One year has passed since the Senate approved the “Border Security, Economic Opportunity, and Immigration Modernization Act.” In June of 2013, hopes were high that comprehensive immigration reform would become a reality. One year later, these hopes seem misplaced. The Washington Post recently reported that lawmakers on both sides don’t believe that immigration reform will be successful until President Obama leaves office. Despite statements by both Democrats and Republicans that immigration reform is critical to the survival of their parties, opposition from House Republicans has prevented the passage of any reform. With the defeat of House Majority Leader Eric Cantor (R-VA) in a primary election to a tea-party challenger whose campaign focused on an anti-immigration platform, immigration reform advocates have lost a critical supporter. Despite these negative developments, there is still time for comprehensive immigration reform to pass. The Hammond Law Group urges readers to contact their representatives to express their support for immigration reform.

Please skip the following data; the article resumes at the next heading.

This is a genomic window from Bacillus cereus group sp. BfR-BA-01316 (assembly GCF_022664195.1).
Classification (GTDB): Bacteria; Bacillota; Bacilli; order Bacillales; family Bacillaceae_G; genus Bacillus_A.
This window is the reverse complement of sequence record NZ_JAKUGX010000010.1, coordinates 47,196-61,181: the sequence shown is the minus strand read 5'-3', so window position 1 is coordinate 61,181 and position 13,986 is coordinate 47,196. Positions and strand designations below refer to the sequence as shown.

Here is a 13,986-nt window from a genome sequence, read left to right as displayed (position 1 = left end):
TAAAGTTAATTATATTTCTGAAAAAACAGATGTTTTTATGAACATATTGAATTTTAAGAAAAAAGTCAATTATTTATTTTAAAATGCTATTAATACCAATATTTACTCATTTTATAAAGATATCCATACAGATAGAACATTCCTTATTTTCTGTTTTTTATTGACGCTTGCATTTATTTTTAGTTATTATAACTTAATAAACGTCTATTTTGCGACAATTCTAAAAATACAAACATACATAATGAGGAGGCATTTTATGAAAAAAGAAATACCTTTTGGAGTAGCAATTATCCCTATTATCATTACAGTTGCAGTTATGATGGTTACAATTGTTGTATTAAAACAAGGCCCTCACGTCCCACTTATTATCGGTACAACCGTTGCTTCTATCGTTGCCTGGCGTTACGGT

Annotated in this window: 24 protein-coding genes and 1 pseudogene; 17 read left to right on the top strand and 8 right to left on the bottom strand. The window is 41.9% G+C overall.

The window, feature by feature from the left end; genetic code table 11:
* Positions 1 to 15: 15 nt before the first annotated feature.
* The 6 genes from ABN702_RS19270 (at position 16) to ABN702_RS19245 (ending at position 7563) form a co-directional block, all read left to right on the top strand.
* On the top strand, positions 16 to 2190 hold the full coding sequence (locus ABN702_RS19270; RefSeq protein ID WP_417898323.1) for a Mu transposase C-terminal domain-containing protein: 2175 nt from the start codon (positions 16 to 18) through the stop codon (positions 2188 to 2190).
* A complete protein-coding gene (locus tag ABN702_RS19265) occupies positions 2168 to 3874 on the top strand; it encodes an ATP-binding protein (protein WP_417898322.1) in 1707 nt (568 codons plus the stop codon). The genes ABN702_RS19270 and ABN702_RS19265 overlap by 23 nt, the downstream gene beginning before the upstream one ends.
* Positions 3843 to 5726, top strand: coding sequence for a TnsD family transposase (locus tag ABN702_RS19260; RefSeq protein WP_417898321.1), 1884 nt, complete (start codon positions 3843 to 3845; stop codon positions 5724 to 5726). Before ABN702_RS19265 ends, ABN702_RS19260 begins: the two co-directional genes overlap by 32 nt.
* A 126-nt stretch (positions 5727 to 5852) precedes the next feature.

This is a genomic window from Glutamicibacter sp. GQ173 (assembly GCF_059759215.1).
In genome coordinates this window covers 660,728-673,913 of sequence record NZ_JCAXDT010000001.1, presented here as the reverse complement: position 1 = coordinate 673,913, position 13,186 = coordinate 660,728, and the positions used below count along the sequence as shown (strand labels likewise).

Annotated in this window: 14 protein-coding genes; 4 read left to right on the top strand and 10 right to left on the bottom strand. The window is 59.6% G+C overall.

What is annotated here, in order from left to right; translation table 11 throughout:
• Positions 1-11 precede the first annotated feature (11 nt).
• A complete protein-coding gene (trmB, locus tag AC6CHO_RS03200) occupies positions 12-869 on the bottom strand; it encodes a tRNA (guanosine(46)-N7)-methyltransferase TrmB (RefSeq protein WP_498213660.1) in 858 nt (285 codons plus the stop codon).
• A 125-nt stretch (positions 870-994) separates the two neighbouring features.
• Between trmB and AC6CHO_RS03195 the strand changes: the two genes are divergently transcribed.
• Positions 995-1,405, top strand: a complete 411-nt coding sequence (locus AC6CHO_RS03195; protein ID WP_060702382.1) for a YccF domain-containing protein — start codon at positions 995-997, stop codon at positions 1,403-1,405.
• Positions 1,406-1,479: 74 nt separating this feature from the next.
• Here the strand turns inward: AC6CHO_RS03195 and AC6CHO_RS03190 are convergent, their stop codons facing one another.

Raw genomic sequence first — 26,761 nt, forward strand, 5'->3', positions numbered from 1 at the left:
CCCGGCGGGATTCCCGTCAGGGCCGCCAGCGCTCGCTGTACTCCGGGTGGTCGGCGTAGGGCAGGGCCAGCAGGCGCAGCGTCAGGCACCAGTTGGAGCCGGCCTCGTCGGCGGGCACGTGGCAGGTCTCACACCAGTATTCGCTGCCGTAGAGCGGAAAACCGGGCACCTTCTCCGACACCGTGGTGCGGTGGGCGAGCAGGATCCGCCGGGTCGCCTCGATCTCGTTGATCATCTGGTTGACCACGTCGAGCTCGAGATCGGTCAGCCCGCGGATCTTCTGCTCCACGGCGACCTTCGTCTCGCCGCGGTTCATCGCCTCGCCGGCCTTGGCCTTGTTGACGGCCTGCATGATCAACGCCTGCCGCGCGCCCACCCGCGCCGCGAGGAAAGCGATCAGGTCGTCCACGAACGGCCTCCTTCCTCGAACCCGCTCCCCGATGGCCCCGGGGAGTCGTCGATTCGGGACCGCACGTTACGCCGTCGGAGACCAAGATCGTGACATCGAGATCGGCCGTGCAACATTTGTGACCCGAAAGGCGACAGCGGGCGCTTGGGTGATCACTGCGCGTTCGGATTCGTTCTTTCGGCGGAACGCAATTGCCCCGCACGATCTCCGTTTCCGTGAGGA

The StarTribue recently reported that Cargill, a giant in the agribusiness world, has announced that it will outsource a portion of its information technology services to India. This will affect 900 jobs worldwide, including 300 in the Twin Cities. These jobs will be outsourced to Tata Consultancy Services, a large IT outsourcing firm in Mumbai, India. Some of the affected employees may be offered new positions at Cargill, others may be offered positions at Tata, and the remainder will be laid-off. With three percent unemployment in the information technology industry, we don’t blame Cargill for outsourcing these jobs to India when our outdated immigration laws prevent companies from employing specialized workers here in the U.S., especially when the H-1b cap is reached in just five days. We encourage our readers to contact their Congressional representatives to urge that new immigration laws are passed.